need for speed

The Need for Speed

need for speedA day in the life…

Picture the scene. You’re a sys admin, lying in bed at 4am in the UK  Suddenly, you’re awakened by the shrill ring of your smartphone. The remote office in Tokyo can’t access the sales system – and prospective customers are getting restless. The remote office has its own server – something has gone wrong, but the Tokyo staff are not techies – they are businesspeople.

Trouble is, you’re in London, at your house. Going back into the dim and dark past (say, five years), you would have had to get in your car, drive to the office, use whatever tools were at your disposal to find the root cause of the problem and then get someone in the Tokyo office to be online with you and take them through rebooting the various parts of the system until a working system was back up and running again. Then a major problem:  it became apparent that copies of the necessary files for full recovery of the software were stored in London – and provisioning these to the newly resurrected system in Tokyo was going to take some time.

Time to order in coffee and pizza to keep you going through the coming hours, and other tasks had to be pushed onto the backburner while Tokyo was sorted.

I recognise this – similar things happened to me when I was in charge of global systems covering the UK, US, Europe and the Far East – and I would wake with night sweats at times having dreamed about it happening – it didn’t even need to be a real emergency for it to be scary.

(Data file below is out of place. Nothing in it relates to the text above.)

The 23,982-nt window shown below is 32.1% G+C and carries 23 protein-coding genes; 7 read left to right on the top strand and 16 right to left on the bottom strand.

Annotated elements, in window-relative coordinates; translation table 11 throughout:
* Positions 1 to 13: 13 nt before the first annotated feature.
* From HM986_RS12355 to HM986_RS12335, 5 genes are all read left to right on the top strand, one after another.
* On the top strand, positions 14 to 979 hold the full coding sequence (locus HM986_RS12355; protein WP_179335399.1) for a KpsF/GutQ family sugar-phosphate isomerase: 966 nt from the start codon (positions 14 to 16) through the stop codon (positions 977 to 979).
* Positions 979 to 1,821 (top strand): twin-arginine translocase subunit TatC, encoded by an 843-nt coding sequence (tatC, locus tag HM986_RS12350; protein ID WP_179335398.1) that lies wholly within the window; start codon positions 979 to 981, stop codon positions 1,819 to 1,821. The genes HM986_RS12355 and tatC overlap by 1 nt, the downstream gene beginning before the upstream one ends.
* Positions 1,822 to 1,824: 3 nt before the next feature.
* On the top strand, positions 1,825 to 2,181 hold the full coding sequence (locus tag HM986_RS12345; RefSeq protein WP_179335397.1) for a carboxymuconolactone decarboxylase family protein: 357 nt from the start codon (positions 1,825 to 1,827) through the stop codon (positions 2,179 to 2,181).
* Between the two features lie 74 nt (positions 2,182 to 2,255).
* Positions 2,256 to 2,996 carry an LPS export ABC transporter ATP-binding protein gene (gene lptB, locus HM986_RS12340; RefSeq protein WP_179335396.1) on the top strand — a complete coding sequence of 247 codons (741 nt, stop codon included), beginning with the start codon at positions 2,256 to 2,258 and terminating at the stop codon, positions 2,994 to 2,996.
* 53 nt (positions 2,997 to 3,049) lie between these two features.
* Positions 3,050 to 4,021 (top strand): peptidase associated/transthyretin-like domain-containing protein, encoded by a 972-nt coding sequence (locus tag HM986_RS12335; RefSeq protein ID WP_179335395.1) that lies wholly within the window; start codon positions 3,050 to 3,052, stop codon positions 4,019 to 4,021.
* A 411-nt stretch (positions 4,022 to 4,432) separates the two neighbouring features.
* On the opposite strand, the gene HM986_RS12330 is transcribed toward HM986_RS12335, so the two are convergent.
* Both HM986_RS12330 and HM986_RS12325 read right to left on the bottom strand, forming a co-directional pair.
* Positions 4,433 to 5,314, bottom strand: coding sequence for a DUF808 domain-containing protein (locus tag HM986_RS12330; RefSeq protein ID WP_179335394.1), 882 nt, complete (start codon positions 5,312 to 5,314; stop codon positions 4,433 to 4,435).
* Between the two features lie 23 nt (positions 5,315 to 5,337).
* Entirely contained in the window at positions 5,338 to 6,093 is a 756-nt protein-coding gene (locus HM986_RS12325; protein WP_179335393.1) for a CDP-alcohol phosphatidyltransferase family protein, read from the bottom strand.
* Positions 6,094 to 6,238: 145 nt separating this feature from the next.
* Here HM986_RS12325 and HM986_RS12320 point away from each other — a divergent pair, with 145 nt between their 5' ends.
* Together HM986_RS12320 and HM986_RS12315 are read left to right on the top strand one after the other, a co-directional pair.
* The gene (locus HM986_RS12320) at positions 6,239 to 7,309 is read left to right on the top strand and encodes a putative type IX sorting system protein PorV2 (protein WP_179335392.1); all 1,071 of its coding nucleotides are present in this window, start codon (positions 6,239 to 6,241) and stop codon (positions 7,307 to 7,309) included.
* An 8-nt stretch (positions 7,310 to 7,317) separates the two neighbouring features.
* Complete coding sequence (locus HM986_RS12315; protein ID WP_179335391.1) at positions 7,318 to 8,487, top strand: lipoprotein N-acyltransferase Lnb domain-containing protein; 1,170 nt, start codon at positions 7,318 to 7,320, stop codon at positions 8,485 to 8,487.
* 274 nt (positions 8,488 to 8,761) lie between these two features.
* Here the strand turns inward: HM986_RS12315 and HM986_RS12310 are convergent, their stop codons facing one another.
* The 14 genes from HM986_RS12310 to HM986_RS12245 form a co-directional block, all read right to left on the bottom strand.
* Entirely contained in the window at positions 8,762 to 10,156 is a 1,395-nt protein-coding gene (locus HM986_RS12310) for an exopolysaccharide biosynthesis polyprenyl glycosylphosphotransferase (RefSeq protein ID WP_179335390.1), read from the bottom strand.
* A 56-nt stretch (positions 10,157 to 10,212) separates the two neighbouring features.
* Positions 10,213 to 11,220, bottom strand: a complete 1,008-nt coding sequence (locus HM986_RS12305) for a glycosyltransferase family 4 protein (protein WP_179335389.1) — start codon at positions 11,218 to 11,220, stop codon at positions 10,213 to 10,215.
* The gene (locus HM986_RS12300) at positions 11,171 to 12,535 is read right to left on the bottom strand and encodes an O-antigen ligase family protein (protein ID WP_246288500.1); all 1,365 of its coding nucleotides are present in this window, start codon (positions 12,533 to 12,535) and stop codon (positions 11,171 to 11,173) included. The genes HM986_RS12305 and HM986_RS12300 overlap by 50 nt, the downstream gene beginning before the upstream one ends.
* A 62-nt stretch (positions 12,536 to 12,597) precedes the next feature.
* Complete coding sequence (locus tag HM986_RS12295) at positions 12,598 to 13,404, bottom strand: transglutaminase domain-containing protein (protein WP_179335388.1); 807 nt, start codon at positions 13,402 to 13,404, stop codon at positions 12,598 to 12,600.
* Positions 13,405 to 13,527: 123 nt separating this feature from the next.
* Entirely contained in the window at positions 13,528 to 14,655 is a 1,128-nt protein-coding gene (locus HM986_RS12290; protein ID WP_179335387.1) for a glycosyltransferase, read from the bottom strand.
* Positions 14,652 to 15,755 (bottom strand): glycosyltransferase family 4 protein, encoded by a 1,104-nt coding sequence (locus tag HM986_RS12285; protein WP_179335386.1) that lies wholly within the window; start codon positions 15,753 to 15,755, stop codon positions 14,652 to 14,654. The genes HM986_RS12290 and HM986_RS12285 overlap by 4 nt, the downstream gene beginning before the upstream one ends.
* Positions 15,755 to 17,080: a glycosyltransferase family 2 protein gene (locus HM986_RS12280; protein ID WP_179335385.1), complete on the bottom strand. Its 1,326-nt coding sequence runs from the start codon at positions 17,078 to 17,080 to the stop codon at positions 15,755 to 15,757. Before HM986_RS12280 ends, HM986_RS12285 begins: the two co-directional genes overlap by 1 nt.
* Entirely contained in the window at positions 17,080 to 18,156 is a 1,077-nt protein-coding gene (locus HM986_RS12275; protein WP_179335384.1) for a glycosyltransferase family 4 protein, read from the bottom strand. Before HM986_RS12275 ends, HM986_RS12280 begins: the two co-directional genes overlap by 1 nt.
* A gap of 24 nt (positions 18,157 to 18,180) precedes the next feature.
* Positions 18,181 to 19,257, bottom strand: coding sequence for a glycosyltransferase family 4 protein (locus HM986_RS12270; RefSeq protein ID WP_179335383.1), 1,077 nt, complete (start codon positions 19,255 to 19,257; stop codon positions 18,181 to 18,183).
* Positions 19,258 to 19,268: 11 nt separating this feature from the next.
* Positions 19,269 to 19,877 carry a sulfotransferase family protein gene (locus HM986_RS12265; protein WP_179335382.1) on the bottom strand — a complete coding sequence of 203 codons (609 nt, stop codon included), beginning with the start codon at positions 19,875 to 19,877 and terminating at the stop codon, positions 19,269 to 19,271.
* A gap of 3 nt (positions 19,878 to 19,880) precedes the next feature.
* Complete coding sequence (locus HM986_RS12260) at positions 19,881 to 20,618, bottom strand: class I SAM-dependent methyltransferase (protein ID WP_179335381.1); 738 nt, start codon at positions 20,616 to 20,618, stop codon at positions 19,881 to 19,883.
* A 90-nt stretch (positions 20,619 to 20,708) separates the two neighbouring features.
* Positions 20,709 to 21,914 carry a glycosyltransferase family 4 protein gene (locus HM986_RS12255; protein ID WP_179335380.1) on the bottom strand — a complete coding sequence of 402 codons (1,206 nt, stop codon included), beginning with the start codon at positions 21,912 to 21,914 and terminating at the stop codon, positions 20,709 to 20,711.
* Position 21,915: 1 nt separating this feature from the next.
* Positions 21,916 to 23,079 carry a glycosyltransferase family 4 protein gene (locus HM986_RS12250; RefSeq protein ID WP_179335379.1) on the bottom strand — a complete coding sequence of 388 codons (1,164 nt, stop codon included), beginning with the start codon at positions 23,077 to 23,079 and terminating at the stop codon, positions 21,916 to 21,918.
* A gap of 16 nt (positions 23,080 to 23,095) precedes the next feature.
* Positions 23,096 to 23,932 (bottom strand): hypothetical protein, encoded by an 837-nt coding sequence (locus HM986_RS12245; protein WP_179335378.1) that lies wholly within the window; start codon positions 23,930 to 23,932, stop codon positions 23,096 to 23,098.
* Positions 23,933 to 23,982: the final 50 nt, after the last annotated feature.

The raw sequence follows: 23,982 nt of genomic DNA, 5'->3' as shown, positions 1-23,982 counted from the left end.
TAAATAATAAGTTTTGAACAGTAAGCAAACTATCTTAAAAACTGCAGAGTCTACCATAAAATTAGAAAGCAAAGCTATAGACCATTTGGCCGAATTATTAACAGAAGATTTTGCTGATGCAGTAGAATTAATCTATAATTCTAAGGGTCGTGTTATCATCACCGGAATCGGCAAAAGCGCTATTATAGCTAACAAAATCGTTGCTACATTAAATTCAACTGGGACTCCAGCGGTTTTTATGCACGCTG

Today’s sys admins can have a relatively easy life – if they so choose. Virtualisation makes possible an abstraction between the physical hardware and the software: the failure of a single physical server is unlikely to cause the complete failure of a system – if configured correctly. The use of virtual images – software stacks packaged as virtual machines or VMs – means that the need to reboot and rebuild can be removed from the list of miserable tasks that a sys admin has to do when an application does go down.

Let’s replay the situation in two different ways:

First – the better-off sys admin, again, lying in bed at 4am.  You’re awakened – the remote office has the same problem. From your smartphone of choice, you bring up the systems management dashboard and identify the original problem.  It may have been a virtual routing problem, or some such thing. No problem – ticking a few boxes on the screen, a new virtual network topology is created, and a new VM is provisioned from a golden image held in London and up and running in a couple of hours once the image gets passed over the wide area network (WAN) from London to Tokyo. All you need to do is call in again when the transfer has completed to provision it as live. You can turn over and go back to sleep until that point.

Second – the modern, unconcerned sys admin. It’s still 4am and the same problem in Tokyo is picked up by the systems management software. It recognises that a virtual network route has gone down.  It automatically creates a new virtual network topology, and provisions a new VM from London using WAN acceleration to optimise the speed that the VM can be provisioned. At 8am, you wake up fully refreshed, get ready, and go to the office. The systems management dashboard shows that Tokyo had a problem, but that it was only down for a few minutes and overall business impact was minimal. You look at the log message and turn back to today’s Dilbert strip.

Sipping your first skinny latte of the day, you wonder why your 50-year-old boss looks 65 and is always muttering about “the bad old days”.  You just love your job….

About the author
Clive Longbottom